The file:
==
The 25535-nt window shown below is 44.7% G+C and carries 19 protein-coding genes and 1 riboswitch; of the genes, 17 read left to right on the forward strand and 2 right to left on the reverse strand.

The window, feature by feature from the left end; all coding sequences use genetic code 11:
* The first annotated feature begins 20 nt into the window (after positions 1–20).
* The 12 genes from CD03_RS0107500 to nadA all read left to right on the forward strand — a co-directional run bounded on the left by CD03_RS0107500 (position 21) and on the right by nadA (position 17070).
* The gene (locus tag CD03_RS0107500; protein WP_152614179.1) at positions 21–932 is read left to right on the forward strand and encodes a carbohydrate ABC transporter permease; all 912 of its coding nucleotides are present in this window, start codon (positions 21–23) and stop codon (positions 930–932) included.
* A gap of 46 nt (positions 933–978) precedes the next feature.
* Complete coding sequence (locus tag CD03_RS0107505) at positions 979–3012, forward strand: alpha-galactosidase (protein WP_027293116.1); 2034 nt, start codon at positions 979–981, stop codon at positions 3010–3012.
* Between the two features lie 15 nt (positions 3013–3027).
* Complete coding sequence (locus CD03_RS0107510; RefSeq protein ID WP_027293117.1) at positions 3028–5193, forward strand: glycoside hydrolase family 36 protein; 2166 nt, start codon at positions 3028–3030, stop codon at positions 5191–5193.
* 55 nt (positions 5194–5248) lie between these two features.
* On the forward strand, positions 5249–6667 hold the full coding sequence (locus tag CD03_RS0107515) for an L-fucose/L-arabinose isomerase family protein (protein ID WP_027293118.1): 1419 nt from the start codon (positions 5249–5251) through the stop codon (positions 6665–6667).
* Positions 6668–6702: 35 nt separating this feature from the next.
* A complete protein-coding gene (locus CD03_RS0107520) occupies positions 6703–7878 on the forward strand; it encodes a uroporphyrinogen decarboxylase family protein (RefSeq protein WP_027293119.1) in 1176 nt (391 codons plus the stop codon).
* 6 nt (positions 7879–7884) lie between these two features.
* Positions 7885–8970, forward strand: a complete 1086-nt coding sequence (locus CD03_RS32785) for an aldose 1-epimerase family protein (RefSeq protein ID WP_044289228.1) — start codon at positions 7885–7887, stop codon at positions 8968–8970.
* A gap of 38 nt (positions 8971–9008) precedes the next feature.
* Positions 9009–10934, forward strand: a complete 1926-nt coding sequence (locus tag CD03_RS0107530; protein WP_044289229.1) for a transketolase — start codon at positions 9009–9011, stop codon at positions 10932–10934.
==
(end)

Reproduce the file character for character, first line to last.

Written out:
The 25535-nt window shown below is 44.7% G+C and carries 19 protein-coding genes and 1 riboswitch; of the genes, 17 read left to right on the forward strand and 2 right to left on the reverse strand.

The window, feature by feature from the left end; all coding sequences use genetic code 11:
* The first annotated feature begins 20 nt into the window (after positions 1–20).
* The 12 genes from CD03_RS0107500 to nadA all read left to right on the forward strand — a co-directional run bounded on the left by CD03_RS0107500 (position 21) and on the right by nadA (position 17070).
* The gene (locus tag CD03_RS0107500; protein WP_152614179.1) at positions 21–932 is read left to right on the forward strand and encodes a carbohydrate ABC transporter permease; all 912 of its coding nucleotides are present in this window, start codon (positions 21–23) and stop codon (positions 930–932) included.
* A gap of 46 nt (positions 933–978) precedes the next feature.
* Complete coding sequence (locus tag CD03_RS0107505) at positions 979–3012, forward strand: alpha-galactosidase (protein WP_027293116.1); 2034 nt, start codon at positions 979–981, stop codon at positions 3010–3012.
* Between the two features lie 15 nt (positions 3013–3027).
* Complete coding sequence (locus CD03_RS0107510; RefSeq protein ID WP_027293117.1) at positions 3028–5193, forward strand: glycoside hydrolase family 36 protein; 2166 nt, start codon at positions 3028–3030, stop codon at positions 5191–5193.
* 55 nt (positions 5194–5248) lie between these two features.
* On the forward strand, positions 5249–6667 hold the full coding sequence (locus tag CD03_RS0107515) for an L-fucose/L-arabinose isomerase family protein (protein ID WP_027293118.1): 1419 nt from the start codon (positions 5249–5251) through the stop codon (positions 6665–6667).
* Positions 6668–6702: 35 nt separating this feature from the next.
* A complete protein-coding gene (locus CD03_RS0107520) occupies positions 6703–7878 on the forward strand; it encodes a uroporphyrinogen decarboxylase family protein (RefSeq protein WP_027293119.1) in 1176 nt (391 codons plus the stop codon).
* 6 nt (positions 7879–7884) lie between these two features.
* Positions 7885–8970, forward strand: a complete 1086-nt coding sequence (locus CD03_RS32785) for an aldose 1-epimerase family protein (RefSeq protein ID WP_044289228.1) — start codon at positions 7885–7887, stop codon at positions 8968–8970.
* A gap of 38 nt (positions 8971–9008) precedes the next feature.
* Positions 9009–10934, forward strand: a complete 1926-nt coding sequence (locus tag CD03_RS0107530; protein WP_044289229.1) for a transketolase — start codon at positions 9009–9011, stop codon at positions 10932–10934.